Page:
Clan/Family Histories
- Sinclair

The name Sinclair is derived from Saint-Clair-sur-Elle in Normandy. William de Sancto Claro, whose father had come over with William the Conqueror in 1066, came to Scotland with his wife. There were, however, other members of the St. Clair family who came north also. They became established near Edinburgh and were granted the barony of Rosslyn.

Sir William de St Clair was involved in negotiating the marriage of Yolande de Dreux with King Alexander III. Sir William signed the "Ragman Roll" of King Edward I of England in 1296. His heir, Henry, was initially loyal to the English king but then supported Robert the Bruce and fought at the Battle of Bannockburn. The king granted him lands in the Pentlands, south of Edinburgh. Sir Henry Sinclair died in Spain with Sir James Douglas as they took the heart of Robert the Bruce on a crusade.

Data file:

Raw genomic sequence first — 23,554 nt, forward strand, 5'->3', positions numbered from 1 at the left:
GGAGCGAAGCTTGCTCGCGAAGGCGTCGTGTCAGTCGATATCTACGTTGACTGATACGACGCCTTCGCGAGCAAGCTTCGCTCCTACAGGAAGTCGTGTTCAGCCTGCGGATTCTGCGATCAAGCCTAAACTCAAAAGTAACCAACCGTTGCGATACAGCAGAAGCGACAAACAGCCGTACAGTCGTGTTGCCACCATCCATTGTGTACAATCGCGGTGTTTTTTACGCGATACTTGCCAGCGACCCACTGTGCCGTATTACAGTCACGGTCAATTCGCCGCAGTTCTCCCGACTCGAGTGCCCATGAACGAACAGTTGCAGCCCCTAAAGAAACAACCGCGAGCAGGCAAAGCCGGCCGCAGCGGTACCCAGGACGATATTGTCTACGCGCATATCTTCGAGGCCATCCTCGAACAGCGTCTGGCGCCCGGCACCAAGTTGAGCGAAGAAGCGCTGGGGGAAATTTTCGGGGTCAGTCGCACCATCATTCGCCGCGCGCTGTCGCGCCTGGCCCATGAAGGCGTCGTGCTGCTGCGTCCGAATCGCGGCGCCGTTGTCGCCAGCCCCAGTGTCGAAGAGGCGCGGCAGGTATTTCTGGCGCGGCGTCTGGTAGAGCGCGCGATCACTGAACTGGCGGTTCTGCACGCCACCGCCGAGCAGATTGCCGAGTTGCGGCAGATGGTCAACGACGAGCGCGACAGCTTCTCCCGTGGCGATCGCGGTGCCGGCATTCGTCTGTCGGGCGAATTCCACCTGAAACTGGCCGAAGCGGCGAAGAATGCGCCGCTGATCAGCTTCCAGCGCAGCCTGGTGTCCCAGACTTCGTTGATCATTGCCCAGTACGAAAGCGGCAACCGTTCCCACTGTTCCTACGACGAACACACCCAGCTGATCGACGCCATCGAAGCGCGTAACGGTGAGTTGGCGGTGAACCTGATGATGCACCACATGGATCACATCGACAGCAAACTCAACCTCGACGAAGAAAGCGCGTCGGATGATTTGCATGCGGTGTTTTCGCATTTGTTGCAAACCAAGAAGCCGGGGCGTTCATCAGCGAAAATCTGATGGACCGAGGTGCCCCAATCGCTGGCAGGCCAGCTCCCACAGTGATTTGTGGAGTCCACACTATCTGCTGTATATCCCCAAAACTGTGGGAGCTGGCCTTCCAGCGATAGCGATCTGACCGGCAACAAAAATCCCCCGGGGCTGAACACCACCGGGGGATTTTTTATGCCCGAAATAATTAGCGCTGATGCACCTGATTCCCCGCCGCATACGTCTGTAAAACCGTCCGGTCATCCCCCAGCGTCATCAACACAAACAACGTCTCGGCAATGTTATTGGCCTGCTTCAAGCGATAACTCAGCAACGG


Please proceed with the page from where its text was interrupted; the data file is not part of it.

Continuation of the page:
Through marriage, the earldom of Orkney was obtained. Henry de St Clair was a notable seaman and probably reached North America a 100 years before Columbus. His son surrendered the Orkney earldom and was created Earl of Caithness in 1445 by King James II. It was Henry who constructed Rosslyn Chapel with its ornate carvings and it was around this time that the spelling "Sinclair" came into use, usually pronounced in Scotland as "Sinkler".

The Sinclair clan motto is "Commit thy work to God".

Surnames regarded as septs (sub-branch) of the Sinclair clan include Caird, Clyne, Linklater, Lyall and Mason.

Sinclair was the 79th most frequent surname at the General Register Office in 1995 - but in Orkney it is easily the most frequently found surname..

There is a Sinclair clan Web site here.

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